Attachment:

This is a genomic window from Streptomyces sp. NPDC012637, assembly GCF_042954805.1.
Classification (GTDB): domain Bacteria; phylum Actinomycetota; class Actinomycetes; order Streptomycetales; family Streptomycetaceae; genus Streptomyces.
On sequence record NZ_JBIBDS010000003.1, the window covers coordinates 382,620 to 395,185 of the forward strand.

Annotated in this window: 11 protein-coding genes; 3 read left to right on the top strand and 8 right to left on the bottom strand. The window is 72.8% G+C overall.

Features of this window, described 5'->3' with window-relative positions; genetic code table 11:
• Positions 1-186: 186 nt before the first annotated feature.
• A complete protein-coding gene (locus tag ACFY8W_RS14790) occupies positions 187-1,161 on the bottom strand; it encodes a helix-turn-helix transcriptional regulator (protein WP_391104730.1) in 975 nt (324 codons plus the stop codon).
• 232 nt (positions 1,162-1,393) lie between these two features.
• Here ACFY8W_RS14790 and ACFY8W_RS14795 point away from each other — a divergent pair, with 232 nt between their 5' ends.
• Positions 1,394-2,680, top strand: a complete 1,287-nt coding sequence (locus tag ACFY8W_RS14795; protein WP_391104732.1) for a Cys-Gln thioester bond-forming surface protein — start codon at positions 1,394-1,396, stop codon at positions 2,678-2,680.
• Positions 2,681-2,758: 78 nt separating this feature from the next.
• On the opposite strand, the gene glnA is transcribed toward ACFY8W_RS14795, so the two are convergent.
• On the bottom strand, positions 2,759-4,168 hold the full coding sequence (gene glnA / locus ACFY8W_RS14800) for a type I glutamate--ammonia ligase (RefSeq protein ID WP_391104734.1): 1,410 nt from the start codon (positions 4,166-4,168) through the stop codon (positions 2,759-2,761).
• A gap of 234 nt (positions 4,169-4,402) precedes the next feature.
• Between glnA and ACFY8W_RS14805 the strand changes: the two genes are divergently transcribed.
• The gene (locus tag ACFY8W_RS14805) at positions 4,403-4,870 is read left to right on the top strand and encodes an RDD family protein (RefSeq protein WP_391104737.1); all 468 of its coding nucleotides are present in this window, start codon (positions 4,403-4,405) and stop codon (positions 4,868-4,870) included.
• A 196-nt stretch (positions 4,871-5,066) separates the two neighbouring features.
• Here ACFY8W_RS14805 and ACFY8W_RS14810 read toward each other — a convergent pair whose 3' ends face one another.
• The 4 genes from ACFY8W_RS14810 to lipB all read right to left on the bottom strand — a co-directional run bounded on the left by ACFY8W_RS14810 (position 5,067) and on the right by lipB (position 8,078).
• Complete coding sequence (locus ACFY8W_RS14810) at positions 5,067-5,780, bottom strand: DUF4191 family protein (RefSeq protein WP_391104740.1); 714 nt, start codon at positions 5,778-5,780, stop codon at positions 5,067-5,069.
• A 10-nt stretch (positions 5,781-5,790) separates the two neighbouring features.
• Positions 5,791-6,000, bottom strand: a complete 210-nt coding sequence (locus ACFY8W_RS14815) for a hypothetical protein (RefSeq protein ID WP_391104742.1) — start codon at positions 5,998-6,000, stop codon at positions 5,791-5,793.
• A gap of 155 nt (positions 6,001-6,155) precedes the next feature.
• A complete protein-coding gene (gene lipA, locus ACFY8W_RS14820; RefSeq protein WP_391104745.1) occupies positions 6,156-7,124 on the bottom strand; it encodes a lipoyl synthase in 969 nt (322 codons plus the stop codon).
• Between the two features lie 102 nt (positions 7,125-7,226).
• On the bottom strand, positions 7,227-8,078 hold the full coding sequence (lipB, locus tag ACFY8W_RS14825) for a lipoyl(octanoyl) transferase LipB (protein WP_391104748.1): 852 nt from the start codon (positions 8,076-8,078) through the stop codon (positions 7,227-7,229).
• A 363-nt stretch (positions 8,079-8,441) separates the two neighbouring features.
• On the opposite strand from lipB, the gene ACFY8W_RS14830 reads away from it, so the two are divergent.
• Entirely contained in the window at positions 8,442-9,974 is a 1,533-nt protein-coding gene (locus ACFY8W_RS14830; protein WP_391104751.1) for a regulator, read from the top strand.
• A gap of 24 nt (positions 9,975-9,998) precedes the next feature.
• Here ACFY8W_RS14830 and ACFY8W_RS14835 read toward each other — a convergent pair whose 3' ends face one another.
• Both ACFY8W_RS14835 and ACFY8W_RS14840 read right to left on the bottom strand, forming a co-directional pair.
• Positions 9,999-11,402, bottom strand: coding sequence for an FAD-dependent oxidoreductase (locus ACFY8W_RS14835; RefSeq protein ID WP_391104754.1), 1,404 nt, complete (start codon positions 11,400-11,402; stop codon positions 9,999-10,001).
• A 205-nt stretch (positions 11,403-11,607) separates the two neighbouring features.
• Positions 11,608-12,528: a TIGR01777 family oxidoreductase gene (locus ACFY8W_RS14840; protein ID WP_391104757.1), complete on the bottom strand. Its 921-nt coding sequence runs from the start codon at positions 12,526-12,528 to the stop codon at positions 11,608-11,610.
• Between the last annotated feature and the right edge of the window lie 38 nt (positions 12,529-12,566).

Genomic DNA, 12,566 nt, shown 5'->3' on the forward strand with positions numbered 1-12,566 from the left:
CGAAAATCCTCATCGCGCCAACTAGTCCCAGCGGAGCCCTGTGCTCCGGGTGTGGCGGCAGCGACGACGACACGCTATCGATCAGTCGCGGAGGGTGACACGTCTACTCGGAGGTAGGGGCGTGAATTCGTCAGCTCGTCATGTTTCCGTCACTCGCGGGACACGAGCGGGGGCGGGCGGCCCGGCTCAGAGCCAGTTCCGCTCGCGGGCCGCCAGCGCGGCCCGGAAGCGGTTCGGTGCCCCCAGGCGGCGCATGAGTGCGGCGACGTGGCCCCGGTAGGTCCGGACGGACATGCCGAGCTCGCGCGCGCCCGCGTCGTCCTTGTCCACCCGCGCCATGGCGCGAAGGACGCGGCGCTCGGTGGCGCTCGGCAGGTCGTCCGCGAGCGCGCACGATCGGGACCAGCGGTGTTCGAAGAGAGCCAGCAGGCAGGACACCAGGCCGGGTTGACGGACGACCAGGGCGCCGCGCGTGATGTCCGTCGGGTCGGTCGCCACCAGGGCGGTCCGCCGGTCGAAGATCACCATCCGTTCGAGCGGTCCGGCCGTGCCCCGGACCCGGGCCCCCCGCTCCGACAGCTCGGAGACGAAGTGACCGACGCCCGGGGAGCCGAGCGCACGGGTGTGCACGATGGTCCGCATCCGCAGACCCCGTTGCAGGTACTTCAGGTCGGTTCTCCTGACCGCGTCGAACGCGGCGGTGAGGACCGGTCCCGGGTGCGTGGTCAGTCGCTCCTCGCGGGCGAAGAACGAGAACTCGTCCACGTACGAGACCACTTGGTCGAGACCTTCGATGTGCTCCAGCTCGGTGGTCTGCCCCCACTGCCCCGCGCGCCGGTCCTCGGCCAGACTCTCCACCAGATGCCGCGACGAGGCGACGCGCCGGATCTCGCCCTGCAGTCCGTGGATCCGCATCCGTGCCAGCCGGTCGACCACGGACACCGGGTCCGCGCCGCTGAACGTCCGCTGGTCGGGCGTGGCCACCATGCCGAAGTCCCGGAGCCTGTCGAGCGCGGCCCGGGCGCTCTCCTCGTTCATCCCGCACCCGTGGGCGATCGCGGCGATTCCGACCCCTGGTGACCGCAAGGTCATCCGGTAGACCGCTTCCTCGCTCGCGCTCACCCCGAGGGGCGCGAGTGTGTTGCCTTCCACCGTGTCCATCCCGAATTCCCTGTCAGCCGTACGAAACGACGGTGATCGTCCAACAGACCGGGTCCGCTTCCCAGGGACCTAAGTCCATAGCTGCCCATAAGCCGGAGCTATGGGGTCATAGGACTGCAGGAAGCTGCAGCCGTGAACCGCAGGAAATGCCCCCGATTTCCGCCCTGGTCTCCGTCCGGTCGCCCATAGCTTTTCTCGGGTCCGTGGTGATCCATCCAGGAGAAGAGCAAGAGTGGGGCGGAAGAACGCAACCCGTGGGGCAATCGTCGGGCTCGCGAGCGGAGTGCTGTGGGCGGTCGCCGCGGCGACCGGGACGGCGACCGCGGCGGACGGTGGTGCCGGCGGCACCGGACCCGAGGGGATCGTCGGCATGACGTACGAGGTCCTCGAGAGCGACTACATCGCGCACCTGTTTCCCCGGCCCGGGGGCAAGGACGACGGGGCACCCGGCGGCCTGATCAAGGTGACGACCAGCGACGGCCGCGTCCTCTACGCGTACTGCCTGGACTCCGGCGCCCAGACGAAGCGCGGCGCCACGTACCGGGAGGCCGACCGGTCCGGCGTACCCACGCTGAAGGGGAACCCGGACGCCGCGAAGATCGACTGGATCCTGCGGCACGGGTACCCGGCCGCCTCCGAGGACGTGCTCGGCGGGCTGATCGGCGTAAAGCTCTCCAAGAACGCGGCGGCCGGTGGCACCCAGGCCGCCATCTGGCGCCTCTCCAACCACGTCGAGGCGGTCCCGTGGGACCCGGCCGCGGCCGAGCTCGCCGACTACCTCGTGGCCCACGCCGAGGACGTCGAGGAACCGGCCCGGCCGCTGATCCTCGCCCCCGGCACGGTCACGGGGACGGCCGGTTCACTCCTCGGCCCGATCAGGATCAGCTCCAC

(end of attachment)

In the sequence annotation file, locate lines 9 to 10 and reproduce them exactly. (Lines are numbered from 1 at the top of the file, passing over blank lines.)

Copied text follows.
• Here ACFY8W_RS14790 and ACFY8W_RS14795 point away from each other — a divergent pair, with 232 nt between their 5' ends.
• Positions 1,394-2,680, top strand: a complete 1,287-nt coding sequence (locus tag ACFY8W_RS14795; protein WP_391104732.1) for a Cys-Gln thioester bond-forming surface protein — start codon at positions 1,394-1,396, stop codon at positions 2,678-2,680.